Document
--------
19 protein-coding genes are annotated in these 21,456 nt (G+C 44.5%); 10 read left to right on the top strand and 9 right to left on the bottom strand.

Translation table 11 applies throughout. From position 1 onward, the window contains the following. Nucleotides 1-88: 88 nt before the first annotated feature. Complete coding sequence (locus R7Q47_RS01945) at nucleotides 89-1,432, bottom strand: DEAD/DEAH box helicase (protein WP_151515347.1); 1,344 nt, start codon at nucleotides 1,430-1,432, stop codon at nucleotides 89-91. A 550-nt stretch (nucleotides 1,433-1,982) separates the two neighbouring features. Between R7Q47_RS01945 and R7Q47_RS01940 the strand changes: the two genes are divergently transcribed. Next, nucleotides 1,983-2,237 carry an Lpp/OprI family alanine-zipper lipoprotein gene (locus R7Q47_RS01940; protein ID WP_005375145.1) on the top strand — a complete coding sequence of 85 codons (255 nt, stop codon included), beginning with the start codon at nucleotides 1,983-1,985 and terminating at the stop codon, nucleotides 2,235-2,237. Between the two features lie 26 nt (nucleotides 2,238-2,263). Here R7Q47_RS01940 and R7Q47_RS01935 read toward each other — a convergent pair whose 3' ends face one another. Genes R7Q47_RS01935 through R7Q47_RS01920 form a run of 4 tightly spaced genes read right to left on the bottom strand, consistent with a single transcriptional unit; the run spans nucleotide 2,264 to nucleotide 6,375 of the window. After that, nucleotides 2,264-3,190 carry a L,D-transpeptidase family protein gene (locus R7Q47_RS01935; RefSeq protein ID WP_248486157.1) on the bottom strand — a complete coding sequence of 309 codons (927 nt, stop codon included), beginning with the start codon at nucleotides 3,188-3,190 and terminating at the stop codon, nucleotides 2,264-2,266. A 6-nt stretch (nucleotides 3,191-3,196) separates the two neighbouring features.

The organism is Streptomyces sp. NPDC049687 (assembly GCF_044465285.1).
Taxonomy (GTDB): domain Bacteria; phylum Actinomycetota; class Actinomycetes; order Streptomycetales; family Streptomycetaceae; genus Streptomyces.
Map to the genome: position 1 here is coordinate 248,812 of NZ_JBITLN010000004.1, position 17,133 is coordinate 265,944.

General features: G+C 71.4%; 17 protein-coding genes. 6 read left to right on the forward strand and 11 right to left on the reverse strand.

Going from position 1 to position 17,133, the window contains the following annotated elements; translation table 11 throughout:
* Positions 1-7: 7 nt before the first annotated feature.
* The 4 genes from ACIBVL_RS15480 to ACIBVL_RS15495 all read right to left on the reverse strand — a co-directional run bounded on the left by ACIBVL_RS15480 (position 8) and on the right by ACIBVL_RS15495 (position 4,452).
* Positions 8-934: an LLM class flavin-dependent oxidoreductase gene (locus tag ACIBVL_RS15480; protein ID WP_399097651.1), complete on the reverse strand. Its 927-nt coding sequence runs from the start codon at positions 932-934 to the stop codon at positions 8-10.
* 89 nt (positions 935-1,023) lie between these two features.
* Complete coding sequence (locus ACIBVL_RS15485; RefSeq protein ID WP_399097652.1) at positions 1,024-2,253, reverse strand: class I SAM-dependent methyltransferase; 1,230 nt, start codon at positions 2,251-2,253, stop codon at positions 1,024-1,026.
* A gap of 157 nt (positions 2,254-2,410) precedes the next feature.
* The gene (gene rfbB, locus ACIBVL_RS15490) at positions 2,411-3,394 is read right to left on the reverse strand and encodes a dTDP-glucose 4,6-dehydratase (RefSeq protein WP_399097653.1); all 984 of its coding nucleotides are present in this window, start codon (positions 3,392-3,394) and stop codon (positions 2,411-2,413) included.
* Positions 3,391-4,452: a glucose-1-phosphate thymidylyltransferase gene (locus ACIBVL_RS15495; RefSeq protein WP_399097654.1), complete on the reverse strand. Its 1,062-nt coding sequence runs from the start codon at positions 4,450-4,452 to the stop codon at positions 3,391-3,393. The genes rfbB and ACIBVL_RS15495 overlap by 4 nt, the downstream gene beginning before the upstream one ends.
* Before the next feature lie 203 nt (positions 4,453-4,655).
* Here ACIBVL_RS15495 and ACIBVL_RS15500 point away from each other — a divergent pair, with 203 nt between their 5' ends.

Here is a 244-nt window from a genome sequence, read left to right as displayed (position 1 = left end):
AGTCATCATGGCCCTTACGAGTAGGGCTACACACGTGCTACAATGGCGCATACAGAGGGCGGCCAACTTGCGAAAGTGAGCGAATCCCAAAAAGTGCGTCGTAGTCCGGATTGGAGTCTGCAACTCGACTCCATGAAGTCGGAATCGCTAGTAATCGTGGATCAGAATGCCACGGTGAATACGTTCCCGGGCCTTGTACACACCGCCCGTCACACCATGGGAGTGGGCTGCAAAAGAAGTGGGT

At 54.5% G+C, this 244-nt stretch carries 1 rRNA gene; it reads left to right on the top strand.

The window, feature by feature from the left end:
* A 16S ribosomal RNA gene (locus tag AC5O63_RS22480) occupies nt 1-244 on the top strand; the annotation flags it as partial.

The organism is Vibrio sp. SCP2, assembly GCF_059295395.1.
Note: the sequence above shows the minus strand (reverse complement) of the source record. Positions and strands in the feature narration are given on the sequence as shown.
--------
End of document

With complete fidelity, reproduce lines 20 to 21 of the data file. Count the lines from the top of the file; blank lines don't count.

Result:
At 54.5% G+C, this 244-nt stretch carries 1 rRNA gene; it reads left to right on the top strand.

The window, feature by feature from the left end: